Taking Care of Your Feet


To ensure ultimate satisfaction from a day of walking around the city as big as Paris, it is imperative to take good care of your feet so as to avoid unpleasant things like blisters, cold or overheated soles, itchy, irritated or otherwise damaged (cracked) skin, etc. Luckily, these days there is no shortage of remedies to address (and, ideally, to prevent) these and other potential problems with feet. Among them: Compression Socks, Rechargeable Battery-Powered Thermo Socks for Cold Weather, Foot Repair Cream, Deodorant Powder, Shoes UV Sterilizer, and many more that you may wish to find a place in your travel kit for.

Travel Gadgets for Your Mobile Device


Your mobile phone or tablet will be your work horse on a self-guided walk. They offer tour map, guide you from one attraction to another, and provide informative background for the sights you wish to visit. Therefore it is absolutely essential to plan against unexpected power outages in the wrong place at the wrong time, much as to ensure the safety of your device.

For these and other contingencies, here's the list of useful appliances: Portable Charger/External Battery Pack, Worldwide Travel Charger Adapter, Power Converter for International Travel Adapter, and Mobile Device Leash.

Exploring City on Guided Tours


We have a strong bias towards exploring a city on foot, at your own pace, because this is how you get to see things up close with a maximum freedom. You decide how much time you wish to spend at each attraction and don't have to worry about following a crowd. That said, however, we also understand that some of you may want to go with a guided tour. If that is your case, here are some guided tours to consider. Be ready to fork out a bit of money, though, as a guided tour of Paris typically costs from around US$20 up to US$200 or more per person:

- Board a hop-on hop-off double-decker to enjoy sightseeing of Paris from the open top of the bus, listening in the headsets to the commentary provided in a variety of languages, and be able get off at any of the stops along the two interconnecting routes (your ticket is valid for both).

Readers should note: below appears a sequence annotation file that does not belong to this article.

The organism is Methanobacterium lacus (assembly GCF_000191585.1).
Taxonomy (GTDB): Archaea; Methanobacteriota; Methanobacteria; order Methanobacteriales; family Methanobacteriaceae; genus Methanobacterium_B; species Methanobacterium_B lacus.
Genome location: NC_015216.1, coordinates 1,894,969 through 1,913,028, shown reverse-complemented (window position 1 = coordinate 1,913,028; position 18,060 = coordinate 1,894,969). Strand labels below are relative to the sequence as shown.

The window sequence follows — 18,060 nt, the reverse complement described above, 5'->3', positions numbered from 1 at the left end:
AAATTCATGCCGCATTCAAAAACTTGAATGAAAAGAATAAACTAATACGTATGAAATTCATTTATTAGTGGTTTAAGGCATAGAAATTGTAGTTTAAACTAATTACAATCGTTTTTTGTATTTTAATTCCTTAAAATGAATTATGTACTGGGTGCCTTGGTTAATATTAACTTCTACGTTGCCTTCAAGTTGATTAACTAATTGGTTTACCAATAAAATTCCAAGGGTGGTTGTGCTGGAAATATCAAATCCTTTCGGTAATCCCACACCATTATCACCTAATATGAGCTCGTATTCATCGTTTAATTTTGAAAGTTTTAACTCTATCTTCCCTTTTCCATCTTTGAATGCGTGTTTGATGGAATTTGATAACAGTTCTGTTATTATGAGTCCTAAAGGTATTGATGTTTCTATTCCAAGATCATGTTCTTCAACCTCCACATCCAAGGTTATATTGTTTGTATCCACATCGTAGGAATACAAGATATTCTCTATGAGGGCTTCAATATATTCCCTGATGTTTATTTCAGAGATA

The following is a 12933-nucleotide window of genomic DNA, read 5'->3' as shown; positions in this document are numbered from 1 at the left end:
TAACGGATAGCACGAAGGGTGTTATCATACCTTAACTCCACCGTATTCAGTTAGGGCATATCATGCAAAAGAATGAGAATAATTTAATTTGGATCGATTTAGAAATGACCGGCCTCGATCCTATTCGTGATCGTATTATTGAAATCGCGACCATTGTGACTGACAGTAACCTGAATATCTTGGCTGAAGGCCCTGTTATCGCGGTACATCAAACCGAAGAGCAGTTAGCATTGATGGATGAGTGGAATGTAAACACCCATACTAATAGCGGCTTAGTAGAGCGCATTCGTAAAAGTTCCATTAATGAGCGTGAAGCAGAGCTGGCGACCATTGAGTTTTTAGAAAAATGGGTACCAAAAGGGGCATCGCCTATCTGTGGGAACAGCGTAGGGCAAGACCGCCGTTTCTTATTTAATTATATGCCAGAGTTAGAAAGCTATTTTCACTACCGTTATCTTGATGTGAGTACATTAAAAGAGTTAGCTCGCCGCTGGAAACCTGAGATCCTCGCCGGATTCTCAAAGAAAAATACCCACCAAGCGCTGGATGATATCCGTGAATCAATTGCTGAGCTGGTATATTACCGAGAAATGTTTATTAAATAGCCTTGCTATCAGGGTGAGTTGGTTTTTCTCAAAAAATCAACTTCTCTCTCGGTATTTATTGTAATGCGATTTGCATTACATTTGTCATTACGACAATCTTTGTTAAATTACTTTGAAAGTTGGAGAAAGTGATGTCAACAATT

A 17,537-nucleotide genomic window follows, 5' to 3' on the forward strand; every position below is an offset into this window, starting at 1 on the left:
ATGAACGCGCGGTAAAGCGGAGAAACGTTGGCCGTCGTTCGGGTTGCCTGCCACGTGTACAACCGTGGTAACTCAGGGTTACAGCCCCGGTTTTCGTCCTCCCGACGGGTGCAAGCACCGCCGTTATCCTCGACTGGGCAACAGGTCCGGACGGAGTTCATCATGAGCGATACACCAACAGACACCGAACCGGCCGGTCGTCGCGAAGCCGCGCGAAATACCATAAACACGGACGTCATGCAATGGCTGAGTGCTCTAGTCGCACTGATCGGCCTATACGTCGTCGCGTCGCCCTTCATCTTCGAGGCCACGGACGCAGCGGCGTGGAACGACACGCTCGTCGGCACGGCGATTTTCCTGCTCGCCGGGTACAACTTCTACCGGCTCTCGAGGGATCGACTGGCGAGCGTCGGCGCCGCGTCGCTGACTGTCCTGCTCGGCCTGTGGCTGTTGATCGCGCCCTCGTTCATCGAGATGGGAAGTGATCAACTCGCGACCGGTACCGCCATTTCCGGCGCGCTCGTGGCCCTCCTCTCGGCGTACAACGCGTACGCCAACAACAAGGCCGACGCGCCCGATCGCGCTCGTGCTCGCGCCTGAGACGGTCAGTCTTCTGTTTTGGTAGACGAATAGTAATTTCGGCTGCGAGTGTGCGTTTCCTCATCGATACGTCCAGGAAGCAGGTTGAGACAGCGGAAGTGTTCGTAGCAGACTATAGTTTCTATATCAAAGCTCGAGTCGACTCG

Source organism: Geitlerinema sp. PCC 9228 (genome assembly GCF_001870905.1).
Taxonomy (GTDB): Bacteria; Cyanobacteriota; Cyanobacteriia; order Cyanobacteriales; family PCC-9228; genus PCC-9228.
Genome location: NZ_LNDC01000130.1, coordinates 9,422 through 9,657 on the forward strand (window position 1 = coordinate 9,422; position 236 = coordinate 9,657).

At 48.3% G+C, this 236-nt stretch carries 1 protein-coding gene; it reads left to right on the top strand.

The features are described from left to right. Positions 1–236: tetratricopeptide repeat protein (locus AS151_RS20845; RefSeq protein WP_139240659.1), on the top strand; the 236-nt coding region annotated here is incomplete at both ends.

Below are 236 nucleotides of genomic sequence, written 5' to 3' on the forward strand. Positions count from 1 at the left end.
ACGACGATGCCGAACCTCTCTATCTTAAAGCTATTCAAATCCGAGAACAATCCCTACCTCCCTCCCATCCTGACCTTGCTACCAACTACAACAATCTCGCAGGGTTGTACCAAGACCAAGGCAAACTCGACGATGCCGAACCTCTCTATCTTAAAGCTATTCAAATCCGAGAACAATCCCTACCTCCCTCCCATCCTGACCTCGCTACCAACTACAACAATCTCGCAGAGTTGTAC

- Alternatively, you can cruise along the river Seine on a similar hop-on hop-off sightseeing boat viewing Paris's top attractions from a different angle, able to get on and off as often as you want at any of the eight stops along the Seine riverbanks. The ticket is valid for one day (24 hrs) and may be upgraded to two days (48 hrs).

- Embark on a self-balancing Segway tour – this usually lasts about 3 hours and allows you to get a real sense of the city. Most people (even those aged 70+) find it quite fun and convenient, enabling to cover much more ground than you otherwise would have done by walking.

- Pedal your way around Paris on a bike tour. In the course of 4 hours you will visit the city's most spectacular sights stopping at each of them for a bit of rest, watching the surroundings, and learning much about the city from an informative group leader.

- Take a walk around Paris with a knowledgeable guide for an alternative view of the French capital. Over the course of this 2-hour walking tour you will get insights and hear stories about every major classic sight of this fascinating city. A complete overview of Paris from the ground up!

- Come see the best of the French capital in just one day in a combo of a Seine river cruise and historical walk of Paris. You may start either with the Eiffel Tower or the Notre-Dame Cathedral making your way around the iconic sights of the city: the Louvre, Arc de Triomphe, Grand Palais, Alexandre III bridge, Invalides, Concorde Square, Orsay Museum, etc.

- Missing out on the French food, whilst in Paris, would be worse than a crime – it would be a mistake! If you don't want to make such a mistake, consider a private 3-hour food tour of Paris complete with a set of 10 unforgettable tastings the memories of which will last you a lifetime. Just make sure to bring along your appetite to make the most of the savory treats awaiting!

- Live a chocoholic’s dream right at the heart of Paris! Follow your sweet tooth sense on this 2-hour guided “chocolate walk” in central Paris visiting some of the best chocolate boutiques of the French capital, learning about peculiar chapters in the history of the city and the place delectable chocolate played in it. Adding to the excitement is a round of free tastings.

Day Trips


If you have a full or half day to spare whilst in Paris, why not use it to explore some of the out-of-town destinations, like Versailles, Fontainebleau, Champagne region, Loire valley, Normandy, or a combo of Honfleur and Giverny. For as little as US$90+ to US$200+ per person you will get a chance to discover highlights of the UNESCO World Heritage sites, see the favorite residence of the French royalty, world-famous vineyards, charming castles, and historic battlefields of World War II. For any of these tours you may be picked up either straight from your hotel or any other place in Paris, and transported by a comfortable air-conditioned minivan or train (whenever applicable) to the destination of your choice and back again.